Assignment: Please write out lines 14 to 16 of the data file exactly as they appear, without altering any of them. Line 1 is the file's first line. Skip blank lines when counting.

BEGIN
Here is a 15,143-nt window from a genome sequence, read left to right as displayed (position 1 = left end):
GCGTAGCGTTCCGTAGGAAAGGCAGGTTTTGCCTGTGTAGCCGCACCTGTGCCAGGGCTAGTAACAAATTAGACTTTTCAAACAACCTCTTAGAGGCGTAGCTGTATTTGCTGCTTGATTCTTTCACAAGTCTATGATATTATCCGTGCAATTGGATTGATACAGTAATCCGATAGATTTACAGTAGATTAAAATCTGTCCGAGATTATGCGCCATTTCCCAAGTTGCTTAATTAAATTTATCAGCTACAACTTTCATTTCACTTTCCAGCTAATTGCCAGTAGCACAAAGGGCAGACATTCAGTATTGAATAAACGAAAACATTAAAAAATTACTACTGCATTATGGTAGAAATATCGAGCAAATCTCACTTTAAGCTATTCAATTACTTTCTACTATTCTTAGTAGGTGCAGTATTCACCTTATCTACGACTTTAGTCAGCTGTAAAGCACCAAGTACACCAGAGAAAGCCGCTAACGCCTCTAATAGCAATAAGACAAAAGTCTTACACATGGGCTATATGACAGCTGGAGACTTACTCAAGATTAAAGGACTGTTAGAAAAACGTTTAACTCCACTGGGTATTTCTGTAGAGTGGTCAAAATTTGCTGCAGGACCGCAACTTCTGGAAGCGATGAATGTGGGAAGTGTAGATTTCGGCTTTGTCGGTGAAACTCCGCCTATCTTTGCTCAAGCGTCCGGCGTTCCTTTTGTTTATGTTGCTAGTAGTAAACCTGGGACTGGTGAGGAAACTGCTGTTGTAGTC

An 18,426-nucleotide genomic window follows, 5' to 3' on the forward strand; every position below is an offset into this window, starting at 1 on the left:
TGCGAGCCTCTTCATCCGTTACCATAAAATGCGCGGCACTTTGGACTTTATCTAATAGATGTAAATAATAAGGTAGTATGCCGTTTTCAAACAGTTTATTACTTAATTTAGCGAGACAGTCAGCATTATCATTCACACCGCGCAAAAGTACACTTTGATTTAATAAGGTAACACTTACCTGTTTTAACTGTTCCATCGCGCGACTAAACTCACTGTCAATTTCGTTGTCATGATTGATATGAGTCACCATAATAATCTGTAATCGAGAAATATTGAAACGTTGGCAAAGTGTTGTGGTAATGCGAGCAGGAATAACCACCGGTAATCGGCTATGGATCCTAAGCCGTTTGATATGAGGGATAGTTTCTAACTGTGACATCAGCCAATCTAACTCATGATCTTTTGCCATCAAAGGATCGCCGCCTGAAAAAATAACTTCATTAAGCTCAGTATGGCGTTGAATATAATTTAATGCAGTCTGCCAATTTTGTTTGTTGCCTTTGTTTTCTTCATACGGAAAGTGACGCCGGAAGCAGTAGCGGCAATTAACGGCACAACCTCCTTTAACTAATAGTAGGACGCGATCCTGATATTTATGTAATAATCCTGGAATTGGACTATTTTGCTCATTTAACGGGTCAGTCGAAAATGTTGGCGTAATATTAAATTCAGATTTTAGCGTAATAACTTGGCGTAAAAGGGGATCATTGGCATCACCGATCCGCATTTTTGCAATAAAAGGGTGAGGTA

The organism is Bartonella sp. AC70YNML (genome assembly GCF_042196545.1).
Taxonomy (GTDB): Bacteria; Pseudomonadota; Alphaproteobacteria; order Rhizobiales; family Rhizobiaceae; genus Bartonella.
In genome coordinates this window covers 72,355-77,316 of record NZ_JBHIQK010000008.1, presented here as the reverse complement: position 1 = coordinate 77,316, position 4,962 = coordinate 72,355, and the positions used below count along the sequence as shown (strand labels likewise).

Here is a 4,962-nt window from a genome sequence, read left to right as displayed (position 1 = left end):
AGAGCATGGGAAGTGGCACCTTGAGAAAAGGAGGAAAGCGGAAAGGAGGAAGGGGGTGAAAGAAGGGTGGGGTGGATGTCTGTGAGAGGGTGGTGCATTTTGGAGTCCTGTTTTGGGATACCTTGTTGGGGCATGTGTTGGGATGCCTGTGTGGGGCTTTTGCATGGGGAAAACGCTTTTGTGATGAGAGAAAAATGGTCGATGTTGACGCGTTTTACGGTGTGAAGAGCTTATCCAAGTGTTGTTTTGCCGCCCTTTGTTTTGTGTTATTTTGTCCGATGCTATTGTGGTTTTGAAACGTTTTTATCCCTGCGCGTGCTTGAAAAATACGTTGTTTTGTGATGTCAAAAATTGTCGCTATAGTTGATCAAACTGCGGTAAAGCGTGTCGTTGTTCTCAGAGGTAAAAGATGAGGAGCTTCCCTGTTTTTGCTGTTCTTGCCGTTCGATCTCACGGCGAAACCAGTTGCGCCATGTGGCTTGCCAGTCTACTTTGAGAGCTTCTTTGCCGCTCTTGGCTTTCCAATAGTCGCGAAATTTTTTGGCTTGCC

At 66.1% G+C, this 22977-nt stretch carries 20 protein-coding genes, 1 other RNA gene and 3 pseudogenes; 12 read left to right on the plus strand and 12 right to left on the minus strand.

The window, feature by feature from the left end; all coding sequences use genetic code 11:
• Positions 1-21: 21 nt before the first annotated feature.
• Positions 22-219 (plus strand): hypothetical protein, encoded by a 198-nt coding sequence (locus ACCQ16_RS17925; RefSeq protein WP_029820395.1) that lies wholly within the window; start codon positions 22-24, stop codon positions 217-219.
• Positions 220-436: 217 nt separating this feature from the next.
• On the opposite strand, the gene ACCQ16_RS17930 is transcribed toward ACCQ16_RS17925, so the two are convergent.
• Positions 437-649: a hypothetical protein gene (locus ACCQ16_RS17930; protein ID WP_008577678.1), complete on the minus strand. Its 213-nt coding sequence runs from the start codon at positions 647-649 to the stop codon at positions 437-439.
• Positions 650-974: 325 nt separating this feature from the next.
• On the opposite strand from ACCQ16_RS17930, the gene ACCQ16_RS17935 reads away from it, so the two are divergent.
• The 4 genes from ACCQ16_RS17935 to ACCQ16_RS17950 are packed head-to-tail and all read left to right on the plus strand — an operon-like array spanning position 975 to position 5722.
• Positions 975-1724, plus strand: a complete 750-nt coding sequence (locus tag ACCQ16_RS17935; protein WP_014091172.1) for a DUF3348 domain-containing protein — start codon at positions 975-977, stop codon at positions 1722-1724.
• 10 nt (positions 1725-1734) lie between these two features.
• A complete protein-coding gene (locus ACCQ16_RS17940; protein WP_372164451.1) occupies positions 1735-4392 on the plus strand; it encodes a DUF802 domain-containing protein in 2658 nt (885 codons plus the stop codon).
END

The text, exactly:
• Positions 220-436: 217 nt separating this feature from the next.
• On the opposite strand, the gene ACCQ16_RS17930 is transcribed toward ACCQ16_RS17925, so the two are convergent.
• Positions 437-649: a hypothetical protein gene (locus ACCQ16_RS17930; protein ID WP_008577678.1), complete on the minus strand. Its 213-nt coding sequence runs from the start codon at positions 647-649 to the stop codon at positions 437-439.